One of the first blogs I wrote on SemiWiki was on clock domain crossing (CDC). I thought it was rather a specialized subject, a sort of minority interest. It turned out to be one of the most-read blogs I’ve written. Modern SoCs have lots of unrelated clocks, maybe hundreds, and so ensuring that signals going from one clock domain to another are correctly handled is not a minority interest at all, it is right in the mainstream. Design and verification teams spend a huge amount of time on verifying the correctness of asynchronous boundaries on the chip. Incorrect asynchronous boundaries can cause multiple design defects not encountered in traditional single-clock-domain designs.
Metastability is one of the major defects. A flip-flop is metastable if its clock and data change very closely in time causing the output to be at an unknown logic value for an unbounded period of time. While metastability cannot be eliminated, it is usually tolerated by adding a multi-flop synchronizer to control asynchronous boundaries and using those synchronizers to block the destination of an asynchronous boundary when its source is changing. FIFOs, 2-phase and 4-phase handshakes are typical structures used for this type of synchronization.
Glitches on asynchronous boundaries are the causes of defects as well. A glitch on an asynchronous crossing can cause the capture of an incorrect signal transition. Data coherency issues occur in a design when multiple synchronizers that have settled to their new values in different cycles interact in downstream logic. While the concepts and methodologies for verification of such issues have been extensively researched in the past ten years, little work has been attempted to tackle clock domain crossing (CDC) verification signoff of large system-on-chip (SoC) designs such as the design below.
There are three main methodologies used to verify CDC correctness:
- flat CDC verification
- hierarchical bottom-up CDC verification
- hierarchical top-down CDC verification
In flat CDC verification, the entire SoC is verified in a single run. Flat SoC verification covers all the critical issues I discussed earlier: metastability, glitches and loss of coherency in addition to functional requirements of the asynchronous interfaces and other critical issues across data, control, clock and reset circuitry. The size and complexity of a design is no excuse for missing a CDC bug. The main advantage of flat SoC verification is setup simplicity. Typically, clocks, modes and other design constraints are available at the chip level and therefore design setup for CDC verification is straightforward. The big problem, though, is that the whole chip is only put together late in the design cycle which means that errors that could have been caught early in the design cycle when there is slack in the schedule to fix them only get caught later when it is right on the critical path to tapeout.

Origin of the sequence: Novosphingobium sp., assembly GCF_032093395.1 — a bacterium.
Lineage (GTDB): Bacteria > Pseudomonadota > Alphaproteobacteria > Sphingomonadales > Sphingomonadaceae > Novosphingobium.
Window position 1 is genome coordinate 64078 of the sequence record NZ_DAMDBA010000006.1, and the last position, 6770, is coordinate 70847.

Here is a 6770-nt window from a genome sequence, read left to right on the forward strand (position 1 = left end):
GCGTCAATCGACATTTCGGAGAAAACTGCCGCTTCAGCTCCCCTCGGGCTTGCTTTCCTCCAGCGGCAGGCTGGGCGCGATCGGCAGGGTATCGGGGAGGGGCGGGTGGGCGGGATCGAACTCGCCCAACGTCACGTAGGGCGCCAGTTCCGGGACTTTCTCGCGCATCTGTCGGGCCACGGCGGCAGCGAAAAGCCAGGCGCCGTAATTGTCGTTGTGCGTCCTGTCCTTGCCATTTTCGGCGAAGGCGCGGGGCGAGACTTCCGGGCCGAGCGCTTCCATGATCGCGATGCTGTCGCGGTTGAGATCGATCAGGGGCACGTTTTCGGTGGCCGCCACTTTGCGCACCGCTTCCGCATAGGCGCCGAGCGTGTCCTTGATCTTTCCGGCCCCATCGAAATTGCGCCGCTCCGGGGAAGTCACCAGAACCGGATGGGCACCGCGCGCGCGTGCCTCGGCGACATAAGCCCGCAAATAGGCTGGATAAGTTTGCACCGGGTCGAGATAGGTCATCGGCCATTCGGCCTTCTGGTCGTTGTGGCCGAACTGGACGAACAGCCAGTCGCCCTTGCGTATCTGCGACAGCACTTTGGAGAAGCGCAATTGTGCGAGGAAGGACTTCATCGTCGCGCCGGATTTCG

In hierarchical bottom-up CDC verification, blocks are verified as they are completed. As blocks are assembled to build subsystems and finally the SoC, the verification is scaled to the subsystem or SoC level leveraging the information available from the verification of blocks previously verified. This approach finds problems early and is especially well-suited to distributed development where many of the blocks are developed in different groups from the group putting the whole SoC together, a typical way of working for modern semiconductor companies.
Sometimes, SoCs are developed in a top-down manner where top-level constraint are created very early in the design cycle and blocks are then developed and gradually integrated to complete the SoC design. In such a design flow the early availability of SoC constraints can be leveraged for effective top-down CDC verification. In other words, CDC verification can be applied to the top level SoC and the CDC issues can be associated with specific blocks, or with inter-block boundaries. Note that this is different from a simple flat SoC verification in the sense that block boundaries and owners are known and they take responsibility in analyzing reported issues and fixing their blocks. In some sense it is more of a requirements-driven design process, pushing CDC issues down into the block design teams along with all the other things like timing and power budgets.
Since a single CDC bug can kill a chip, having a disciplined approach to CDC verification and doing it in a way that fits in with the approach already being used to design and assemble the blocks is important.
An Atrenta white paper CDC Verification of Billion Gate SoCs is here.Share this post via: